Swiss Bridge Award for research on breast cancer stem cells
Andreas Trumpp from the German Cancer Research Center (DKFZ) and Heidelberg Institute for Stem Cell Technology and Experimental Medicine (HI-STEM) has been awarded this year’s Swiss Bridge Award for his research on cancer stem cells. He shares the budget of 500,000 Swiss francs that comes with the award with Joerg Huelsken from the École polytechnique fédérale de Lausanne. Trumpp plans to use the money to finance a large-scale project that aims to characterize breast cancer stem cells in the next three years. The goal is to develop novel combination therapies that are also effective against metastases. Trumpp will pursue this project in collaboration with Andreas Schneeweiss of the National Center for Tumor Diseases (NCT) Heidelberg.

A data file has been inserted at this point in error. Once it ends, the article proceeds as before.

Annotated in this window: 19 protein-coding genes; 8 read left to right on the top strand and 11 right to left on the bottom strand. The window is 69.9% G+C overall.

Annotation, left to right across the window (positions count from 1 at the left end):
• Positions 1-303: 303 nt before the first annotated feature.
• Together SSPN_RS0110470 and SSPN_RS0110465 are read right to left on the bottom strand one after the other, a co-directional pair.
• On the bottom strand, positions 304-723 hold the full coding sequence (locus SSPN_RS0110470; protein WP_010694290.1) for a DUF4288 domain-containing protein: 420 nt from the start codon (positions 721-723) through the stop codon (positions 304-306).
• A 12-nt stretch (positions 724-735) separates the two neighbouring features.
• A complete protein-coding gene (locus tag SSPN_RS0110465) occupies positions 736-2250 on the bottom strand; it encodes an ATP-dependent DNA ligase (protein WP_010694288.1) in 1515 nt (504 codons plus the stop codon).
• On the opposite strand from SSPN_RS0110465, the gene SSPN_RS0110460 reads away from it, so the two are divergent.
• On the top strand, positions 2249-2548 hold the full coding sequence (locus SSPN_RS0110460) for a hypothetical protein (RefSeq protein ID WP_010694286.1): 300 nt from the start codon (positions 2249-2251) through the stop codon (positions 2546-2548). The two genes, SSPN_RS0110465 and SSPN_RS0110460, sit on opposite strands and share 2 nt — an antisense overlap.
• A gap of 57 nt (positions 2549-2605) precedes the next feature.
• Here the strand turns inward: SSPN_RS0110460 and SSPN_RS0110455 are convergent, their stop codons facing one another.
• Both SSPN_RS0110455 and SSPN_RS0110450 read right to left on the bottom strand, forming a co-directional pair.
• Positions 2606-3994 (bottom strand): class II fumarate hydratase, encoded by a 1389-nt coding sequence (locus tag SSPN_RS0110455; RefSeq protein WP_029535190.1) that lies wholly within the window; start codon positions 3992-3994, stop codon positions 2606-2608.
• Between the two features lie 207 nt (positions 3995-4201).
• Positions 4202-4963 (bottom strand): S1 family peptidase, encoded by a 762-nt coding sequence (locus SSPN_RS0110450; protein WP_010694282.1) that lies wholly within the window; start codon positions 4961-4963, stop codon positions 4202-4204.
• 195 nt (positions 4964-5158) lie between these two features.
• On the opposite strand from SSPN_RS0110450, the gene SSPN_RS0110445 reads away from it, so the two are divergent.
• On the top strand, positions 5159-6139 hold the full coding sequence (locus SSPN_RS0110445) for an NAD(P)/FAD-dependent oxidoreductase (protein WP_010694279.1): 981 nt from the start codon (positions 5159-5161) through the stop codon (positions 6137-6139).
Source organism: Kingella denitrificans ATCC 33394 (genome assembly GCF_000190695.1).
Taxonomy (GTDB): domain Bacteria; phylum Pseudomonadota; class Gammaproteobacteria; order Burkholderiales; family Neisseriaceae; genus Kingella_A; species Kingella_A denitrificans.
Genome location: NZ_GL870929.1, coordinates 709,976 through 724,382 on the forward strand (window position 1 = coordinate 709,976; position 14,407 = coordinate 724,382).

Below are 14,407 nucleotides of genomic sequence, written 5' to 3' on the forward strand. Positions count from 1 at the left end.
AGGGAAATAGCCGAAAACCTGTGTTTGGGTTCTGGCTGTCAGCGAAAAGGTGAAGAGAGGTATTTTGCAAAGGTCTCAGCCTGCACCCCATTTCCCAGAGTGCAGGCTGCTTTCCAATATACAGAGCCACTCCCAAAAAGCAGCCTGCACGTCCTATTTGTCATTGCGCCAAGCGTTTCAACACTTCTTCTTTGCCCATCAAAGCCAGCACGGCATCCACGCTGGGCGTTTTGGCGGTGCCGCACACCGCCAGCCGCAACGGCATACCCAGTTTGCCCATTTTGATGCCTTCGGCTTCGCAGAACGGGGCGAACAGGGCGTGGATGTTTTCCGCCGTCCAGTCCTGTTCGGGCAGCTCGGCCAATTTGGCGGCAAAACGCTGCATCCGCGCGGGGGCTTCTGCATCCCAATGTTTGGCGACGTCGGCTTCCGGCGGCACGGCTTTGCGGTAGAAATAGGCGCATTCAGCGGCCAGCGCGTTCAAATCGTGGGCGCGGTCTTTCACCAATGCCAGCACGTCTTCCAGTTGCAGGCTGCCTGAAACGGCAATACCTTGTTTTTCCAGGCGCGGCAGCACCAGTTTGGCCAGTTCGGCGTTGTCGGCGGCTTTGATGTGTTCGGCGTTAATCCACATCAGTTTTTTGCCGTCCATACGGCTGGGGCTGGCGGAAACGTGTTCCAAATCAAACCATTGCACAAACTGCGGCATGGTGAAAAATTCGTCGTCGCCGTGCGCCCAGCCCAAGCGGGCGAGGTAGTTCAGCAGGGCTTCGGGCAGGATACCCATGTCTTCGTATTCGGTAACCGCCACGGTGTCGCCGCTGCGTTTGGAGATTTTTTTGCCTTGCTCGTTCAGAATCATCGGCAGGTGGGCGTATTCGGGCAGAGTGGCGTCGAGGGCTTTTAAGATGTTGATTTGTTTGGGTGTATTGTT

Cancer stem cells are usually resistant to conventional therapy regimens such as chemotherapy. Once these cells have entered the bloodstream, metastases may arise from them. Using optimized techniques, scientists are now able to isolate these rare circulating blood stem cells from patients’ blood samples in sufficient quantities and to study them in detail. These analyses will provide information about the underlying genetic changes and about the specific RNA molecules and proteins that are produced in circulating cancer stem cells as opposed to “normal” cancer cells and healthy mammalian cells. In addition, the researchers will analyze the so-called “methylome”, i.e., the distribution of methyl groups in the DNA of the cancer stem cells. These chemical modifications influence gene activity and, thus, play a major role in carcinogenesis.